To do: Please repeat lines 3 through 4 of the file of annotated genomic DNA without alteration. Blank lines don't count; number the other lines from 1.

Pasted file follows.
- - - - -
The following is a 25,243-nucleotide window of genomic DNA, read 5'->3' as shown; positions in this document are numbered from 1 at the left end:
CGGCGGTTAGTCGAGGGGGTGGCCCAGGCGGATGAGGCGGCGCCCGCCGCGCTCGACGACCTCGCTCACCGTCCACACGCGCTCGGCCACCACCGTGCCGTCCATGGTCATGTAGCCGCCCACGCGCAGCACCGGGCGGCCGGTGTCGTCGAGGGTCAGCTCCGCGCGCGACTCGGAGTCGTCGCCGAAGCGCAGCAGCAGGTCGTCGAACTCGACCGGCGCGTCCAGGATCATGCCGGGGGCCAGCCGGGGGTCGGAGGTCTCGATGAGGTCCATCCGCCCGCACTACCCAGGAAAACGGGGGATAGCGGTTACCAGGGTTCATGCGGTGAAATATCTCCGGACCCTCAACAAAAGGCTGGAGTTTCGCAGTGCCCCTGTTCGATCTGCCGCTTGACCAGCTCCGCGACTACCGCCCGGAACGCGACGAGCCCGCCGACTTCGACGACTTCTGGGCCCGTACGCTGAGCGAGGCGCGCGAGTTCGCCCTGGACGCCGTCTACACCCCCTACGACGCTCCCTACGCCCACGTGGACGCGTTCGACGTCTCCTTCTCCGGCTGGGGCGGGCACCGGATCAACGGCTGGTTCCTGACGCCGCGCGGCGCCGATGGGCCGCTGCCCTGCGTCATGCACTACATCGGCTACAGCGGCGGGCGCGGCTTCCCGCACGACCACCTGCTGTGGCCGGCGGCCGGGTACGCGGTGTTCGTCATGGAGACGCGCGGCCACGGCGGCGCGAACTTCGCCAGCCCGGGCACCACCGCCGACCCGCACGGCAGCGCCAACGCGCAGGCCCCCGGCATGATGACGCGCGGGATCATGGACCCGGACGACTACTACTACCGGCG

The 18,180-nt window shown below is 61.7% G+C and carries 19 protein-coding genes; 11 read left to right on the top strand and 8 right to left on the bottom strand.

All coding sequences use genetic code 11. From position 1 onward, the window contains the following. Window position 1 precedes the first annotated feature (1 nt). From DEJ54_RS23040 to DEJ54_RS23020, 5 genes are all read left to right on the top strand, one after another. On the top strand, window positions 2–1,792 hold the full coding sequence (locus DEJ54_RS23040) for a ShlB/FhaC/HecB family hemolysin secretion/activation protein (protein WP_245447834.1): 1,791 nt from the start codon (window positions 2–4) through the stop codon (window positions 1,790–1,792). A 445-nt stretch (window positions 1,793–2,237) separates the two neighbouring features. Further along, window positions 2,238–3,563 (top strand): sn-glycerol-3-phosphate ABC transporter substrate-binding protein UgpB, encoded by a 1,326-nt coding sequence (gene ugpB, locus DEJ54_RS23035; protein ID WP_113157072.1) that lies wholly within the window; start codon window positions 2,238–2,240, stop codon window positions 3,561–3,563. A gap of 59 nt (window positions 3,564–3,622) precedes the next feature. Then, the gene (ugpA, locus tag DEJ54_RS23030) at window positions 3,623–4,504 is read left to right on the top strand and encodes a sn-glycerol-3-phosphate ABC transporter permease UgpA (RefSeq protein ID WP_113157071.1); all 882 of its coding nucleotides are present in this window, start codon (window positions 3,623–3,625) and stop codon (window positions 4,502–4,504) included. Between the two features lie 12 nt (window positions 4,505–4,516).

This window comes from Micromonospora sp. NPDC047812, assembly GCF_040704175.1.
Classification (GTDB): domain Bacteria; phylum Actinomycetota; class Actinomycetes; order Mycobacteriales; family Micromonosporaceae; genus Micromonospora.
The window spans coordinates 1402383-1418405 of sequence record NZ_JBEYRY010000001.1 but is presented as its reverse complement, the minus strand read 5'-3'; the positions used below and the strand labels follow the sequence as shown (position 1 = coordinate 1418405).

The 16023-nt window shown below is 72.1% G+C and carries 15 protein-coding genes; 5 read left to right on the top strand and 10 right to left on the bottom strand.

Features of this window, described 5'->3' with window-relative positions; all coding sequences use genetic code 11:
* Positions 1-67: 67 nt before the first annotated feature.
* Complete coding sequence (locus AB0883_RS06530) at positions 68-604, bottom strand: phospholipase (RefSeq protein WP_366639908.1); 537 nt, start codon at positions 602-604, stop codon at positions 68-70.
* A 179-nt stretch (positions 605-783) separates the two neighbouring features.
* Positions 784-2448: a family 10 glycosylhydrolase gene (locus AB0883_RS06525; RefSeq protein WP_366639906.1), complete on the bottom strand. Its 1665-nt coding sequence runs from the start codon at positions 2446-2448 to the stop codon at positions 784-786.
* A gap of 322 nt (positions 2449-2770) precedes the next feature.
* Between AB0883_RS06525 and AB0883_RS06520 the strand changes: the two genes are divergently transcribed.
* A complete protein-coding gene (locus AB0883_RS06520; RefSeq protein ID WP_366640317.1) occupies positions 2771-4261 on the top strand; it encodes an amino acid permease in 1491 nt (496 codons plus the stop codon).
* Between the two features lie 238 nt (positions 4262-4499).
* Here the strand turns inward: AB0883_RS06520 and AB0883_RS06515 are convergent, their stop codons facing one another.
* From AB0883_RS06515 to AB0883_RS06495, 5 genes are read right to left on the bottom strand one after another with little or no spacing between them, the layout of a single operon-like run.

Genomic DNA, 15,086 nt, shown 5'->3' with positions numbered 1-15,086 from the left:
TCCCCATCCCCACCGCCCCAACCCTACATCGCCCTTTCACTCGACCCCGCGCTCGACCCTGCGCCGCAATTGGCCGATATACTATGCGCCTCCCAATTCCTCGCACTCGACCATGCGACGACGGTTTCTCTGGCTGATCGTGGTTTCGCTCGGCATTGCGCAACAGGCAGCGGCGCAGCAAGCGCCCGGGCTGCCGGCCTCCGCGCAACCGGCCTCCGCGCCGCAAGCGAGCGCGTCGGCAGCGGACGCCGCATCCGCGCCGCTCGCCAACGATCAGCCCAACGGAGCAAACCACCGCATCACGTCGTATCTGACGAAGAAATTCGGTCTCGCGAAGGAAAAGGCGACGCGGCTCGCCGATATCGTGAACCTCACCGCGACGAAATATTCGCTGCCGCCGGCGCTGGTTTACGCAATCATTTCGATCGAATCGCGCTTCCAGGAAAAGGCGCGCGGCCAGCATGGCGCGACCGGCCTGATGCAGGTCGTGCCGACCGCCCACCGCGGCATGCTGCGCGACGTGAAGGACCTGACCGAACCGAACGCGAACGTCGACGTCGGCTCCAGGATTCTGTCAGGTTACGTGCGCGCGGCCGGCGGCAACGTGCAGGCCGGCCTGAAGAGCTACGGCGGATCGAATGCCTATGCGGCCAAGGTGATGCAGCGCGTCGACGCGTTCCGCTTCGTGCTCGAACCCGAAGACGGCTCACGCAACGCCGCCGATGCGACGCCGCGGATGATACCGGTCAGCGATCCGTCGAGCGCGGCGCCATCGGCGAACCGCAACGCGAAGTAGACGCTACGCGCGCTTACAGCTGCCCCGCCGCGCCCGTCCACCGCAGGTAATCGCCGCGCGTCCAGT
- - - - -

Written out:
The 18,180-nt window shown below is 61.7% G+C and carries 19 protein-coding genes; 11 read left to right on the top strand and 8 right to left on the bottom strand.

All coding sequences use genetic code 11. From position 1 onward, the window contains the following. Window position 1 precedes the first annotated feature (1 nt). From DEJ54_RS23040 to DEJ54_RS23020, 5 genes are all read left to right on the top strand, one after another. On the top strand, window positions 2–1,792 hold the full coding sequence (locus DEJ54_RS23040) for a ShlB/FhaC/HecB family hemolysin secretion/activation protein (protein WP_245447834.1): 1,791 nt from the start codon (window positions 2–4) through the stop codon (window positions 1,790–1,792). A 445-nt stretch (window positions 1,793–2,237) separates the two neighbouring features. Further along, window positions 2,238–3,563 (top strand): sn-glycerol-3-phosphate ABC transporter substrate-binding protein UgpB, encoded by a 1,326-nt coding sequence (gene ugpB, locus DEJ54_RS23035; protein ID WP_113157072.1) that lies wholly within the window; start codon window positions 2,238–2,240, stop codon window positions 3,561–3,563. A gap of 59 nt (window positions 3,564–3,622) precedes the next feature. Then, the gene (ugpA, locus tag DEJ54_RS23030) at window positions 3,623–4,504 is read left to right on the top strand and encodes a sn-glycerol-3-phosphate ABC transporter permease UgpA (RefSeq protein ID WP_113157071.1); all 882 of its coding nucleotides are present in this window, start codon (window positions 3,623–3,625) and stop codon (window positions 4,502–4,504) included. Between the two features lie 12 nt (window positions 4,505–4,516).